So I like to think that this blog will give pretty good representation to different styles of music and stuff, but there is a good chance I will be paying special attention to a few particular composers as things move along. One of them is Wolfgang Amadeus Mozart, who is undoubtedly the world's most famous child prodigy. He had a legendary career that was engineered by his dominating father Leopold (who was a musician in his own right, composing the Toy Symphony as well as writing a treatise on playing the violin). Mozart toured Europe until his twenties, doing some hilarious things on the way such as proposing to Marie Antoinette when they were both something like 7 years old. If anyone has ever seen the movie Amadeus, it's plot is mainly nonsense - Salieri never poisoned Mozart - but in an unusual twist for a semi-autobiographical film, it actually got the characterizations of the main characters down perfectly. Mozart really was a man child who never really emotionally grew up, and as part of that, he paved the way for future composers to live freelance because he didn't like working under a boss, instead of being court employees, but he was not really responsible enough to do it successfully, dying young and being dumped in a pauper's grave. His letters to the family were full of scat humor, which is why it is extremely mind boggling that he could create such amazing music in contrast.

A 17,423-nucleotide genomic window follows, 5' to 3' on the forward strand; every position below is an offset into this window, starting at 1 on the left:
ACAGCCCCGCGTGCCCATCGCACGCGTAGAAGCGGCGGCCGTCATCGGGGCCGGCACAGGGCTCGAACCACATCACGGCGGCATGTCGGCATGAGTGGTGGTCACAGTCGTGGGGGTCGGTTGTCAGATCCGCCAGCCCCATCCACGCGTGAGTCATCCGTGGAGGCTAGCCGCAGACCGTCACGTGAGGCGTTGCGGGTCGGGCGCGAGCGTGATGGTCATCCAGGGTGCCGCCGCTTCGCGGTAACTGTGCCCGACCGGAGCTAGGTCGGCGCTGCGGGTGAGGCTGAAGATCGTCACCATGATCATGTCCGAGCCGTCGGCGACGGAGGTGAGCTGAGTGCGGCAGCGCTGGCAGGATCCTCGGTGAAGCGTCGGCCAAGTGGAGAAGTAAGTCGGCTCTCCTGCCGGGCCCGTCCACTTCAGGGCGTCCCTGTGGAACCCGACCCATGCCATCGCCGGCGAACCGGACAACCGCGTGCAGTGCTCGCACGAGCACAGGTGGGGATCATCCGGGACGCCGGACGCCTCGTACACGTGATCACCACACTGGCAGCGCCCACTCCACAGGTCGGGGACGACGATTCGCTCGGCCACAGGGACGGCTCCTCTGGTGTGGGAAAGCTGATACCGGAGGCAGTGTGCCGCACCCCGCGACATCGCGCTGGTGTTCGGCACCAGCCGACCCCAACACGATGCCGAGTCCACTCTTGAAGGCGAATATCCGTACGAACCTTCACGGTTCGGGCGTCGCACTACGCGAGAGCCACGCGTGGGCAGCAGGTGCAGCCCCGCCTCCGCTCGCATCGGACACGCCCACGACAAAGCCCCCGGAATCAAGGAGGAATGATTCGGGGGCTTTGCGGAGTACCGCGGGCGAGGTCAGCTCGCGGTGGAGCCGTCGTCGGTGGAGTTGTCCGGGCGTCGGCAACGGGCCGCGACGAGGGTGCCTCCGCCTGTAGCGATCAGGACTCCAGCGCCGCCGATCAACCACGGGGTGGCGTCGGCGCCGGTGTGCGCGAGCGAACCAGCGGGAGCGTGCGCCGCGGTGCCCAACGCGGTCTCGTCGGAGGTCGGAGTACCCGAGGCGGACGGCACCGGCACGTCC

The piece I'm including here is the opening to his "Great" Symphony #40 in G minor. It, along with his 41st and final Symphony, Jupiter, are basically considered to be the best examples of Mozart's orchestral writing at the height of his powers. This work is in a very rare minor key, which was not what people usually wanted to hear during the time period because of it's more somber qualities. This work is notable for not including any timpanis or trumpets in the scoring. In general, the orchestras in Mozart's time were much smaller than what you would see a century later, so instruments like the trombone, some more percussion besides timpani, and some woodwinds like the English horn were not really used at all during this timeframe. It is to Mozart's writing credit that he is able to get so much emotion out of the relatively tiny orchestra, but this work does a good job of balancing strength with the time period's lilting melodies and need for refined entertainment that was later abandoned in favor of raw emotion.
The recording I've found is by the Slovak Philharmonic Orchestra. My personal recording is of James Levine and the Chicago Philharmonic.